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Hip hop group The Homies rep Louisville at Forecastle Festival

Louisville hip hop group The Homies performs at Waterfront Park during the Forecastle Festival on May 27, 2022.
Louisville hip hop group The Homies performs at Waterfront Park during the Forecastle Festival on May 27, 2022.

89.3 WFPL News Louisville · Hip hop group The Homies rep Louisville at Forecastle Festival

You can try to pin down the style of music The Homies puts out, but then you wouldn’t get the full story. 

“We pride ourselves on being multifaceted, very versatile artists and, you know, having a lot of creative influences,” said Chauncy “Ace Pro” Craighead, a member of the hip hop group. 

The artist, engineer and producer stressed that The Homies members are “very eager to push boundaries and make waves of our own.”

“We're gonna take what we're influenced by and turn it into a whole brand new thing that you may have not seen or even maybe polish something up that people may have overlooked.”

The Homies performed at Waterfront Park Friday for Forecastle Festival, the first one since before the COVID-19 pandemic. And The Homies is one of the few musical acts with Louisville ties on the lineup, according to a festival spokesperson.


An ‘organic’ musical beginning

The Homies started making music together around 2012. Group members Marquis “Quiiso” Driver, Dawoyne “2forwOyNE” Lawson and his twin brother, DaEndre “Shloob” Lawson, were students at the University of Louisville then. 

“I wanted to come to a new dorm and kind of meet some new people,” said Driver, who raps and sings for the group. “First face I saw, literally, was 2forwOyNE’s in there. We made a connection. I saw that he was making beats, and I went ahead and started gravitating towards him so we could start doing production as well.”

Most of them had musical backgrounds already. 

Driver said his mom sings and dad rapped and did production. 

“Music has always been around for me… always in the forefront of my mind,” he said. 

Producer, engineer and artist Dawoyne Lawson, who has played a slew of different instruments throughout his life, said, when they all started making music together, the connection was immediate.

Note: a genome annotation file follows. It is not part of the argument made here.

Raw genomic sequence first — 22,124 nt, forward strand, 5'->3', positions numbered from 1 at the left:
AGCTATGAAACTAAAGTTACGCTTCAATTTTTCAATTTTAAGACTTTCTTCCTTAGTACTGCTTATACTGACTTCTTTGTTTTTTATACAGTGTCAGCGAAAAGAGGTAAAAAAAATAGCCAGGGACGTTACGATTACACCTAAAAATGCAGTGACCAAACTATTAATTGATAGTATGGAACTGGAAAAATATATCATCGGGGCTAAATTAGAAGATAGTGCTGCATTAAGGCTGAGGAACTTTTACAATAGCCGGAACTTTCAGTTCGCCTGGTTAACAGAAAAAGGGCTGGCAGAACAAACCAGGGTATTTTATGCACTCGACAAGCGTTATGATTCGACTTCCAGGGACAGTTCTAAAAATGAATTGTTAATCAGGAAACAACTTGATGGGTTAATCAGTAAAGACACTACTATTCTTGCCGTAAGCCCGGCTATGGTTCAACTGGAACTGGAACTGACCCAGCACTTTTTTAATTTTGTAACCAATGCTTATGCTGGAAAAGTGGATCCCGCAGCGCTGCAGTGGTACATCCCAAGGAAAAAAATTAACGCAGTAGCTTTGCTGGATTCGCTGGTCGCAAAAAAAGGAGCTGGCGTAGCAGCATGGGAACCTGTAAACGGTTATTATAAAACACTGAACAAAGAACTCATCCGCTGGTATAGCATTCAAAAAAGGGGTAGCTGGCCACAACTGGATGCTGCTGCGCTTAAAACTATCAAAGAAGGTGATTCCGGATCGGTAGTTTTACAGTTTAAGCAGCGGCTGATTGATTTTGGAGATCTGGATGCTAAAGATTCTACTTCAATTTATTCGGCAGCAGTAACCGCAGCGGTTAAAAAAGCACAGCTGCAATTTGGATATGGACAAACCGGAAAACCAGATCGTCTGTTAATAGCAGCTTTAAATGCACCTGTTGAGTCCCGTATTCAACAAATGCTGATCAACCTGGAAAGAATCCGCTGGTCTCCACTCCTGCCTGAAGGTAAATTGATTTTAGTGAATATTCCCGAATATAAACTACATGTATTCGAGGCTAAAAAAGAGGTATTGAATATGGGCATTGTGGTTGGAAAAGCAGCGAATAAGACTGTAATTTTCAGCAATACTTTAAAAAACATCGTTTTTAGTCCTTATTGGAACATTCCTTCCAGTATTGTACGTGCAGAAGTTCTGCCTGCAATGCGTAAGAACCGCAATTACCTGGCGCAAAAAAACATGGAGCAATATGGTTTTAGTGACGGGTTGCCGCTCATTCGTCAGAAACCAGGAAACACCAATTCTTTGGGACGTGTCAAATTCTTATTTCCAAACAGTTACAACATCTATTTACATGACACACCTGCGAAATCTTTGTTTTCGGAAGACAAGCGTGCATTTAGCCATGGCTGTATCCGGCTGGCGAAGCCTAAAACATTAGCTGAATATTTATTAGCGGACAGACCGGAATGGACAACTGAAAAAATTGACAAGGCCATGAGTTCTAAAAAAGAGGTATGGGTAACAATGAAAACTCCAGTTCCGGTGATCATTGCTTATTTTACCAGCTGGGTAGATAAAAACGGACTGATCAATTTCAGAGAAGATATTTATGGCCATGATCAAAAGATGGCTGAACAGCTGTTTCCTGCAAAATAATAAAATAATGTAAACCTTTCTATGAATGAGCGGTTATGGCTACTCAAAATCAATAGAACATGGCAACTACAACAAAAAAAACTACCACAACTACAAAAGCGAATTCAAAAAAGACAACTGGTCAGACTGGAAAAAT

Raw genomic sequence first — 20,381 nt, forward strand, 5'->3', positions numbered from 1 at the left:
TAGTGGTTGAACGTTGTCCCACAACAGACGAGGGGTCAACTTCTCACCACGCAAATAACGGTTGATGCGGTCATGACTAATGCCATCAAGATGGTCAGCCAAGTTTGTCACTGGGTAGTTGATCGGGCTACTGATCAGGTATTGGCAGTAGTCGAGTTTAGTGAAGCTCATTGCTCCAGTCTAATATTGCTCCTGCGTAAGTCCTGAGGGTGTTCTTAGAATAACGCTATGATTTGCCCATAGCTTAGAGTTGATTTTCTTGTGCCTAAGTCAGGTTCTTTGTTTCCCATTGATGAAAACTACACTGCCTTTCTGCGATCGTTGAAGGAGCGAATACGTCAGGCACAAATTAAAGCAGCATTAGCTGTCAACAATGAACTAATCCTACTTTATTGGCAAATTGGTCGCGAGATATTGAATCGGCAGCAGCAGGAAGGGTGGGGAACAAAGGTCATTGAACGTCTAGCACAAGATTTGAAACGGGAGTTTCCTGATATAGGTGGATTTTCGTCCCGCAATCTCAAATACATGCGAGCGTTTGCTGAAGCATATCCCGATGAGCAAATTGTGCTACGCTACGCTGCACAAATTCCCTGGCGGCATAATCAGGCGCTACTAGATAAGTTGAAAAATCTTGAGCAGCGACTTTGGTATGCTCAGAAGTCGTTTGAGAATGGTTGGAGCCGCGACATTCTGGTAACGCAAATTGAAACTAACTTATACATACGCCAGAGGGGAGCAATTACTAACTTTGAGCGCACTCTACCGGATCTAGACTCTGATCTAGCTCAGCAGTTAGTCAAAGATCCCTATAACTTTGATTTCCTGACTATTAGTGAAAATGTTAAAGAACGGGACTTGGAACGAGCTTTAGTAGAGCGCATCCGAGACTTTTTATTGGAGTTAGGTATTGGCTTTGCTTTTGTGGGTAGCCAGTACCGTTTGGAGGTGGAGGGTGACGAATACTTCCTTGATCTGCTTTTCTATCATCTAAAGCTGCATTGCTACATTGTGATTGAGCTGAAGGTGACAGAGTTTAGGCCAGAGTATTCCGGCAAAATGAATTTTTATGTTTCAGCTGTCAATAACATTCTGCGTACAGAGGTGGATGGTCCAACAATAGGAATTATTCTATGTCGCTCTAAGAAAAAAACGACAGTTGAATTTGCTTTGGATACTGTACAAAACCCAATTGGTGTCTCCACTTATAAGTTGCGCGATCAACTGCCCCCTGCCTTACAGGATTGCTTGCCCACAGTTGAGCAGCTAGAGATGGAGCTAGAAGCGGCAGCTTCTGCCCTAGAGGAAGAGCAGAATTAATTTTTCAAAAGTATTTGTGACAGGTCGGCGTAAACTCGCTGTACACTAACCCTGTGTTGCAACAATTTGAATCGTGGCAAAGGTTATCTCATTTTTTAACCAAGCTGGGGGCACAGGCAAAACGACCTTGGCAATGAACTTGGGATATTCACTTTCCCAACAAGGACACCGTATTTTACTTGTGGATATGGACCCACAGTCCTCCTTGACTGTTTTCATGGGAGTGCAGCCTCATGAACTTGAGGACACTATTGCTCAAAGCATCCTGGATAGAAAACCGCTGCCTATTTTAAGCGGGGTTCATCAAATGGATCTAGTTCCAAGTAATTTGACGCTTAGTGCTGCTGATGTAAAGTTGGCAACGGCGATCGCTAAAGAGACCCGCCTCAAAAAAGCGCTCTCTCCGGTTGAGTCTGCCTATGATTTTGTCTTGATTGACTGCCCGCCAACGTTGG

“It was pretty organic,” he said. “Our energies wasn't colliding or interfering with each other's growth. We all had the same goals and aspirations. So we were just putting our heads together.”

They felt stronger as a unit than as individual artists.

And in 2018, they released their first album, “Umbrellas.”


Their recent album is “Honest Living,” which came out in early September. 

They consider it their most mature work yet. 

“The production was more polished, the lyrics was more polished, the concepts and everything,” Craighead said. “So everything was a little bit more fleshed out.”

The Homies like to keep everything in-house, writing, producing, recording and engineering their own music. That’s how they keep their music true to themselves. 

“It is a little bit easier to get your creative visions out when you're doing it in-house versus outsourcing to other people,” Driver said. 

On Wednesday, they released a new single called “Shake.” 

The track has a lot of early 2000s influences and is packed with local ties, Craighead said 

“The name of the song is called ‘Shake,’ but it's a derivative of ‘rey shake.’ If you’re from Louisville, you know ‘rey shake’ means I'm ready to leave. So yeah, we turned that and made it a dance record.”


A voice that pops up often on songs released by The Homies is Louisville rapper Jack Harlow. The Homies and Harlow are tight. They’re all part of the Private Garden collective, a close-knit group of Louisville hip hop artists. The collective members, which also includes producer and writer Nemo Achida and photographer Urban Wyatt, are collaborators and close friends. 

Looking ahead

As for what’s next, the artists said they’re taking some time to hone their skills and stay open to new opportunities. 

But for now, they’re enjoying the weekend, and taking the stage at Forecastle. Craighead said it feels special to play an event like this in the city they call home, and he hopes it can inspire others. 

“People out in the crowd can actually just look up and be like, ‘Hey, I see them often enough where I can be where they are, if I just put my head down and get to what, you know, I'm passionate about, whether it's music or anything creative.’”

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